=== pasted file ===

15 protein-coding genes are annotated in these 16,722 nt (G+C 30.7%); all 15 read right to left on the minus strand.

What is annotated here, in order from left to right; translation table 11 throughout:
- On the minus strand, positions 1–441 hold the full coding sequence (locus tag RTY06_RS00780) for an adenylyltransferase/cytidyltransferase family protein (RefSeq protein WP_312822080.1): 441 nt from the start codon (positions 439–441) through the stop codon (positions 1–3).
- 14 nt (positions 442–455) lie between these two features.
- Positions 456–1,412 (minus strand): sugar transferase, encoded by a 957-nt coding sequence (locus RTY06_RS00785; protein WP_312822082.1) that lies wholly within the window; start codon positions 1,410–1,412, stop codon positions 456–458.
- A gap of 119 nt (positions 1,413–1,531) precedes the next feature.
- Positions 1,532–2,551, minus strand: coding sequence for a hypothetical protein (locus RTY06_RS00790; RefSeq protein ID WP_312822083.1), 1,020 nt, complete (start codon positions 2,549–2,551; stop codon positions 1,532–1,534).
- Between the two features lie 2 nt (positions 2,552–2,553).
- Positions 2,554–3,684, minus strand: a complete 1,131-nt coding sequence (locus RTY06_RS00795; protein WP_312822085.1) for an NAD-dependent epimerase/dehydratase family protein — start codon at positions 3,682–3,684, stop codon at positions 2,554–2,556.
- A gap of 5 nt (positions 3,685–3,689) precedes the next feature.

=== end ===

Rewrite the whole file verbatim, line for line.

15 protein-coding genes are annotated in these 16,722 nt (G+C 30.7%); all 15 read right to left on the minus strand.

What is annotated here, in order from left to right; translation table 11 throughout:
- On the minus strand, positions 1–441 hold the full coding sequence (locus tag RTY06_RS00780) for an adenylyltransferase/cytidyltransferase family protein (RefSeq protein WP_312822080.1): 441 nt from the start codon (positions 439–441) through the stop codon (positions 1–3).
- 14 nt (positions 442–455) lie between these two features.
- Positions 456–1,412 (minus strand): sugar transferase, encoded by a 957-nt coding sequence (locus RTY06_RS00785; protein WP_312822082.1) that lies wholly within the window; start codon positions 1,410–1,412, stop codon positions 456–458.
- A gap of 119 nt (positions 1,413–1,531) precedes the next feature.
- Positions 1,532–2,551, minus strand: coding sequence for a hypothetical protein (locus RTY06_RS00790; RefSeq protein ID WP_312822083.1), 1,020 nt, complete (start codon positions 2,549–2,551; stop codon positions 1,532–1,534).
- Between the two features lie 2 nt (positions 2,552–2,553).
- Positions 2,554–3,684, minus strand: a complete 1,131-nt coding sequence (locus RTY06_RS00795; protein WP_312822085.1) for an NAD-dependent epimerase/dehydratase family protein — start codon at positions 3,682–3,684, stop codon at positions 2,554–2,556.
- A gap of 5 nt (positions 3,685–3,689) precedes the next feature.